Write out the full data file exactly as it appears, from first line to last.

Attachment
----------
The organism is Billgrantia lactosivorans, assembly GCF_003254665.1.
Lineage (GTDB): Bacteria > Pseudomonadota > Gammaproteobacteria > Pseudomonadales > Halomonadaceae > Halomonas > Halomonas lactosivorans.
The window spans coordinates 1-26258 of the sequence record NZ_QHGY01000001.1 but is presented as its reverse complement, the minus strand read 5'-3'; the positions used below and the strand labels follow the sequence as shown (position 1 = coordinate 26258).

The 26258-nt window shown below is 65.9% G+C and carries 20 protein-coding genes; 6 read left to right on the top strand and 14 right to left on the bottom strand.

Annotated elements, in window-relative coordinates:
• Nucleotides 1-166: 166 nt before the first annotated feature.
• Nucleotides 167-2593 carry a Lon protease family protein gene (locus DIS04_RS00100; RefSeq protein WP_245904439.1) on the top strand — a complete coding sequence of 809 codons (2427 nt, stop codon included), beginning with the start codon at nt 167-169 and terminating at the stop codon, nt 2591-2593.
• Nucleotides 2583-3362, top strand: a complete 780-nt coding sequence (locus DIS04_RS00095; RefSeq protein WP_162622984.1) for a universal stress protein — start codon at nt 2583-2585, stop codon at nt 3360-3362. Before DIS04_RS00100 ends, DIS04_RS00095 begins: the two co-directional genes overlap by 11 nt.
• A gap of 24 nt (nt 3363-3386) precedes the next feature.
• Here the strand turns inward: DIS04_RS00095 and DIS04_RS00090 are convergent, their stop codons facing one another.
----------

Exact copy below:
The organism is Billgrantia lactosivorans, assembly GCF_003254665.1.
Lineage (GTDB): Bacteria > Pseudomonadota > Gammaproteobacteria > Pseudomonadales > Halomonadaceae > Halomonas > Halomonas lactosivorans.
The window spans coordinates 1-26258 of the sequence record NZ_QHGY01000001.1 but is presented as its reverse complement, the minus strand read 5'-3'; the positions used below and the strand labels follow the sequence as shown (position 1 = coordinate 26258).

The 26258-nt window shown below is 65.9% G+C and carries 20 protein-coding genes; 6 read left to right on the top strand and 14 right to left on the bottom strand.

Annotated elements, in window-relative coordinates:
• Nucleotides 1-166: 166 nt before the first annotated feature.
• Nucleotides 167-2593 carry a Lon protease family protein gene (locus DIS04_RS00100; RefSeq protein WP_245904439.1) on the top strand — a complete coding sequence of 809 codons (2427 nt, stop codon included), beginning with the start codon at nt 167-169 and terminating at the stop codon, nt 2591-2593.
• Nucleotides 2583-3362, top strand: a complete 780-nt coding sequence (locus DIS04_RS00095; RefSeq protein WP_162622984.1) for a universal stress protein — start codon at nt 2583-2585, stop codon at nt 3360-3362. Before DIS04_RS00100 ends, DIS04_RS00095 begins: the two co-directional genes overlap by 11 nt.
• A gap of 24 nt (nt 3363-3386) precedes the next feature.
• Here the strand turns inward: DIS04_RS00095 and DIS04_RS00090 are convergent, their stop codons facing one another.